NASHVILLE, Tenn. (WTVF) — The Metro Nashville Police Department is having issues with its body-worn and in-car camera system. The department said some videos are turning up incomplete when they transfer to the storage server.
MNPD said officers first noticed the issue on May 6, when the district attorney’s office inquired about a DUI video, and immediately notified WatchGuard engineering staff.
Information Technology personnel have now determined that officer or supervisor videos related to 183 arrest/citation situations — 55 involving body-worn cameras; 128 involving in-car cameras — between April 7, 2021 and July 7, 2022 are incomplete on the storage server.
Also, another 492 calls for service not involving arrest or citation were incomplete as well.
During that time, 1.7 million video events were recorded by officers and uploaded to the storage server.
MNPD staff has determined the incomplete videos were all fully received by the upload server, but then did not totally transfer to the storage server.
It's a problem the Community Oversight Board recently became aware of.
"We just found out yesterday, thirty minutes before the press release. And so I found that to be really concerning, it doesn't really show transparency in my opinion," said Jill Fitcheard, the executive director of the COB.
In a statement, the Public Defender’s Office says the error could result in a miscarriage of justice. Chief Public Defender Martesha Johnson released this statement:
“The Nashville Defenders believe that our clients deserve the best defense possible, and the best defense will be informed by thorough investigation. Thus it is essential to seek the best evidence available at the earliest opportunity when investigating every case. Failure to maintain or produce such evidence for any reason can be harmful to an accused person's ability to present their defense. In some situations, the failure to maintain or produce evidence may result in a violation of an accused person's constitutional rights and a miscarriage of justice.”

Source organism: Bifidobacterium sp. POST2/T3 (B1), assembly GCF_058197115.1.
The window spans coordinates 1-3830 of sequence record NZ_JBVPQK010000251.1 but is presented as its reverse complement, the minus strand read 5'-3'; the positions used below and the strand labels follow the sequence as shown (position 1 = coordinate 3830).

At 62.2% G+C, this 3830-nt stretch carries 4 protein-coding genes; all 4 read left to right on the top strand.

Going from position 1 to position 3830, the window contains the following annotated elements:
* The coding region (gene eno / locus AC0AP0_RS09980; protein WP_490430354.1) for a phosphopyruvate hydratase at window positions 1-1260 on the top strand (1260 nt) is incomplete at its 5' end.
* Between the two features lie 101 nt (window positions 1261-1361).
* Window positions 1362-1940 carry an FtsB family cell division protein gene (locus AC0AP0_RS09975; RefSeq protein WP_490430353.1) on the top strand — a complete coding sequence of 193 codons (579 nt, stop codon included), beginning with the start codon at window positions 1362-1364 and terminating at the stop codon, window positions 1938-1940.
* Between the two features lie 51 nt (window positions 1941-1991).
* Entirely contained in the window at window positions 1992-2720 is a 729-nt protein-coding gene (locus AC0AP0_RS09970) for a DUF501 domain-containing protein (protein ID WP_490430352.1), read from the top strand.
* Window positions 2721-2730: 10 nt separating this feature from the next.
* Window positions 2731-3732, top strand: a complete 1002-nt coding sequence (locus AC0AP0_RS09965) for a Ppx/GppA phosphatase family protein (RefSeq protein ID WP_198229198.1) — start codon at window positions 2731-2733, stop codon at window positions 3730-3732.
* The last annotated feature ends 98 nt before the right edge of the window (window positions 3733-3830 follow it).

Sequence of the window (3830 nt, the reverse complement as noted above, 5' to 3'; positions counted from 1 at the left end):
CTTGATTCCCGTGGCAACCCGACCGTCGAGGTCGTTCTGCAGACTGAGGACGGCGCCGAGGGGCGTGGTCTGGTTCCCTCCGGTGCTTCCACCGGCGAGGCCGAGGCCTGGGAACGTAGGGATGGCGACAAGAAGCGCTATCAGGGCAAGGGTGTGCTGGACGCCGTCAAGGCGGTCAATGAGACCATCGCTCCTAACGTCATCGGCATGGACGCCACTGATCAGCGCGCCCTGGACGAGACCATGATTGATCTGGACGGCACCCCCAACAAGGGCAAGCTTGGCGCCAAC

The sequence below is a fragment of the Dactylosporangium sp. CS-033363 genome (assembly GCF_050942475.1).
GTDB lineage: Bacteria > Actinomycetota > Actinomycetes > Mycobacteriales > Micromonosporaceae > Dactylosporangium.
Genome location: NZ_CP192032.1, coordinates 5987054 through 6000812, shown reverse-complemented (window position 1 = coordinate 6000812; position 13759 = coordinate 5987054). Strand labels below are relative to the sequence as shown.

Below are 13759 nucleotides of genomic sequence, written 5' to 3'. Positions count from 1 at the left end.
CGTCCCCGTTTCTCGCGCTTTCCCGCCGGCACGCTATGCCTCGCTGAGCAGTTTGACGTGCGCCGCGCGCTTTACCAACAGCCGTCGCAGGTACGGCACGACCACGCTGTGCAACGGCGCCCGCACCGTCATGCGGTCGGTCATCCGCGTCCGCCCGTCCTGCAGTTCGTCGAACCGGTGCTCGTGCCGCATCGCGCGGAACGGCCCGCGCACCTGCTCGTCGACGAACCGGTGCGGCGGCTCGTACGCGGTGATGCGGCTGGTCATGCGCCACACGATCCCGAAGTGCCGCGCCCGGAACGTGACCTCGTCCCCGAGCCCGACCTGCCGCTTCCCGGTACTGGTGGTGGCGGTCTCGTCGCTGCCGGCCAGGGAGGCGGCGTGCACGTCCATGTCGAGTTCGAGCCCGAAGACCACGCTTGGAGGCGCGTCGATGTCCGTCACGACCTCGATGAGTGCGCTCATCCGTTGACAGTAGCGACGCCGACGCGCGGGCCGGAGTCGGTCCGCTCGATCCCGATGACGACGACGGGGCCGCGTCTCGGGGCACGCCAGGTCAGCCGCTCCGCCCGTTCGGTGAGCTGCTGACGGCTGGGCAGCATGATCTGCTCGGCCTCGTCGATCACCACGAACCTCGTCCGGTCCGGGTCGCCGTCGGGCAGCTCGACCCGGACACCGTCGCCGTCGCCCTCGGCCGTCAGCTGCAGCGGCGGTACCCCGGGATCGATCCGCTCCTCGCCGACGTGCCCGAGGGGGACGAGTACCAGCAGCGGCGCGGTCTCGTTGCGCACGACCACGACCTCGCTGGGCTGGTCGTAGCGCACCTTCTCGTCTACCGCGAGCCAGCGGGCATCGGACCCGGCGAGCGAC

Police said in situations where there was an incomplete transfer, they appear to involve either a body-worn camera or an in-car camera, not both.
Additionally, the presence of other officers with cameras in those arrest/citation scenarios would provide supplemental video in those instances.
The District Attorney's office says it's reviewing each instance identified by MNPD and alerting defense counsel.
MNPD uses WatchGuard camera technology for body-worn and in-car camera systems. The department is urgently asking Motorola, the parent company of WatchGuard, to explain what's going on and make fixing the issue a top priority.
In a statement, Motorola Solutions said it's taking the matter very seriously and is working with MNPD to resolve the problem.
But the COB has concerns that more issues could arise in the future as more technology gets added.
"Now they're moving into having automated license plate readers. And if they have mistakes with those which we've had many conversations and debates for over a year about those and we're now embarking into that, and if they haven't been transparent with this. I can't really determine if they're going to be transparent with that," Fitcheard said.
MNPD said staff members have been writing computer scripts that will cause an alert when data from the upload server does not totally transfer to the storage server.
The department can then go directly to the original camera source that recorded the video and retrieve it directly from the camera within 72 hours of the original recording.
Currently, 1,367 personnel and 790 vehicles use this technology across the department.
Metro Police says a Motorola engineer arrived in Nashville on Wednesday to help the department fix the issue.